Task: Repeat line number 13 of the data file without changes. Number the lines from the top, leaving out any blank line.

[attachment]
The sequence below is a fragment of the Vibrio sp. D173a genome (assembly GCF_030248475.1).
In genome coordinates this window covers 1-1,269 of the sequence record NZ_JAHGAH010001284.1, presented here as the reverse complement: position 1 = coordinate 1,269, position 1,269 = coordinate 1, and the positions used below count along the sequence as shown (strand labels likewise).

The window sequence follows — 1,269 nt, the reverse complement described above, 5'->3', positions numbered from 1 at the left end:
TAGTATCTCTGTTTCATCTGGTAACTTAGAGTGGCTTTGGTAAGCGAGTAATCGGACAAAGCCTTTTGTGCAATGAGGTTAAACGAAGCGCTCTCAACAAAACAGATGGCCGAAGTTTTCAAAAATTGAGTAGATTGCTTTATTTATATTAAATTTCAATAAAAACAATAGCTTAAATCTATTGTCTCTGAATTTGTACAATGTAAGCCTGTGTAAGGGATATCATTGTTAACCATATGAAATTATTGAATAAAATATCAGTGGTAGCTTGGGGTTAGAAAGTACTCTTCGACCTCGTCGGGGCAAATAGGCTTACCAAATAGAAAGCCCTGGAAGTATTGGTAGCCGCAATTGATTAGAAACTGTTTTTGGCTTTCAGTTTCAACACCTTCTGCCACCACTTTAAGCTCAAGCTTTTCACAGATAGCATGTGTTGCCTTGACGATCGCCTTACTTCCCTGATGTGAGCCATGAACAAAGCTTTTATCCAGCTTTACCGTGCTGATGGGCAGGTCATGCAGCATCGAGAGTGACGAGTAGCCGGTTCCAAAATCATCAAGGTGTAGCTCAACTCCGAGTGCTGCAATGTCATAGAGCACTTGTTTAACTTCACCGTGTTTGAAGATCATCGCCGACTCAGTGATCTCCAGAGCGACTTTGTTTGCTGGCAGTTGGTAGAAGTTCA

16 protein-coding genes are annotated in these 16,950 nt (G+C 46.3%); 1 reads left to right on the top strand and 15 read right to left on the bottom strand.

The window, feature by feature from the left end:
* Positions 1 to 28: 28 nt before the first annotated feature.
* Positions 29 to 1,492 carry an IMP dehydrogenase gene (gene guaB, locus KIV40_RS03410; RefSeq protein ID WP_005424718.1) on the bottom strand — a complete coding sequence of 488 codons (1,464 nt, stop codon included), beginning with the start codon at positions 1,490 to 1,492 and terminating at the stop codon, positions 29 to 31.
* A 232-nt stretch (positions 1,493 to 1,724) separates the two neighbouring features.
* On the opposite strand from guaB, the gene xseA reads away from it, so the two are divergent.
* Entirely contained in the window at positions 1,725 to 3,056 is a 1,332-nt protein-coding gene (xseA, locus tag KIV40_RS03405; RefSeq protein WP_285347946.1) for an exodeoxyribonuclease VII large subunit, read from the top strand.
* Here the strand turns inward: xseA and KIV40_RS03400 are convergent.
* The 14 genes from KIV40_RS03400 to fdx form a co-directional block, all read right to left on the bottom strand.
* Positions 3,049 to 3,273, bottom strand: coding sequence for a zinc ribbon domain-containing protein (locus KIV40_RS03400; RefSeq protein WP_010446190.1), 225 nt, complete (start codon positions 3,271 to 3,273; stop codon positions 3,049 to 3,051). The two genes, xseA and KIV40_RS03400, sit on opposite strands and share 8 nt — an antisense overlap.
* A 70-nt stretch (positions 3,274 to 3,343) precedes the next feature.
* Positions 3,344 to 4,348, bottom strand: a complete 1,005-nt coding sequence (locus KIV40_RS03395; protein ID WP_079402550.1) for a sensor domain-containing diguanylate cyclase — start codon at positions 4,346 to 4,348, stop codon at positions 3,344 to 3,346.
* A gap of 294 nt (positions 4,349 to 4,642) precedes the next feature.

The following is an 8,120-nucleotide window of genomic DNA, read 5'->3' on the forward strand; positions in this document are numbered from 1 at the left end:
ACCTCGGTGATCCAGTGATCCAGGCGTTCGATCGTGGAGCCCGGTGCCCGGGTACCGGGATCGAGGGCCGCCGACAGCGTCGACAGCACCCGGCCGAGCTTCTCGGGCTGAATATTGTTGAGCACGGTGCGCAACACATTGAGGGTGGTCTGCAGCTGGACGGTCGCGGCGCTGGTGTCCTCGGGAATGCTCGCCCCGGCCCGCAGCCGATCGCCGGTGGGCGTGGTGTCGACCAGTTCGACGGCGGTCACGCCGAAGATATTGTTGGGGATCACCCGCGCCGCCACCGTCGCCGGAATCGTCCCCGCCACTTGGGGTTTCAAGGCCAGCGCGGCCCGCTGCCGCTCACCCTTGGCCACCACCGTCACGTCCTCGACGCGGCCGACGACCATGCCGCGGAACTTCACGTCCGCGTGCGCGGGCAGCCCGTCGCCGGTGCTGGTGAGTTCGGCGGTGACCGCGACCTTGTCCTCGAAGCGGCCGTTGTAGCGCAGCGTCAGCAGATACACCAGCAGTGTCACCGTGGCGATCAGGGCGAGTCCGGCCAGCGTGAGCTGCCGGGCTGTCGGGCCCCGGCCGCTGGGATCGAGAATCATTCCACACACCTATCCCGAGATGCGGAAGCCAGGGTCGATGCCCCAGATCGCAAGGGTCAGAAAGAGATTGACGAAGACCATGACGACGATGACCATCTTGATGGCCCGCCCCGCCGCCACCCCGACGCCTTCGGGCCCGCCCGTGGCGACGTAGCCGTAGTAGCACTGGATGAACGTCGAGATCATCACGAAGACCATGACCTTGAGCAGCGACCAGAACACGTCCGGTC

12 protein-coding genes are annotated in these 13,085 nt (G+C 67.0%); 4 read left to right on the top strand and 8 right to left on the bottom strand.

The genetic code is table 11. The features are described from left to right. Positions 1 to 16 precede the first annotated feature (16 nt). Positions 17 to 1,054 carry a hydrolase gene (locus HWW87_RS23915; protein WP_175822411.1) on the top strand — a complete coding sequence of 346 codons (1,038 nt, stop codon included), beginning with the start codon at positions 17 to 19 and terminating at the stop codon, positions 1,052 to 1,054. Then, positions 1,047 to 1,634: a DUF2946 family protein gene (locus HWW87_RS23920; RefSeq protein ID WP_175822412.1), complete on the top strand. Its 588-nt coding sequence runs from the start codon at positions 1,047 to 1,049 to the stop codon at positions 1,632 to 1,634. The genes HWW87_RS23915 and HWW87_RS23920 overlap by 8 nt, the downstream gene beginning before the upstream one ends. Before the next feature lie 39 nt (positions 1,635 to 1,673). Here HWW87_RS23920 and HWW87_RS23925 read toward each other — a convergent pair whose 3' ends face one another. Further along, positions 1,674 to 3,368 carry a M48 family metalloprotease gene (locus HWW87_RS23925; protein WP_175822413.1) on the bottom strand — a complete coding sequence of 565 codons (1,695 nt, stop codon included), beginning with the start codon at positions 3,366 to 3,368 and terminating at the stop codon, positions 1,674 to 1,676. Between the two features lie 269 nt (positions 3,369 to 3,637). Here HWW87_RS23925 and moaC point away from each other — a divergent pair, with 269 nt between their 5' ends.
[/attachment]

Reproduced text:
* The 14 genes from KIV40_RS03400 to fdx form a co-directional block, all read right to left on the bottom strand.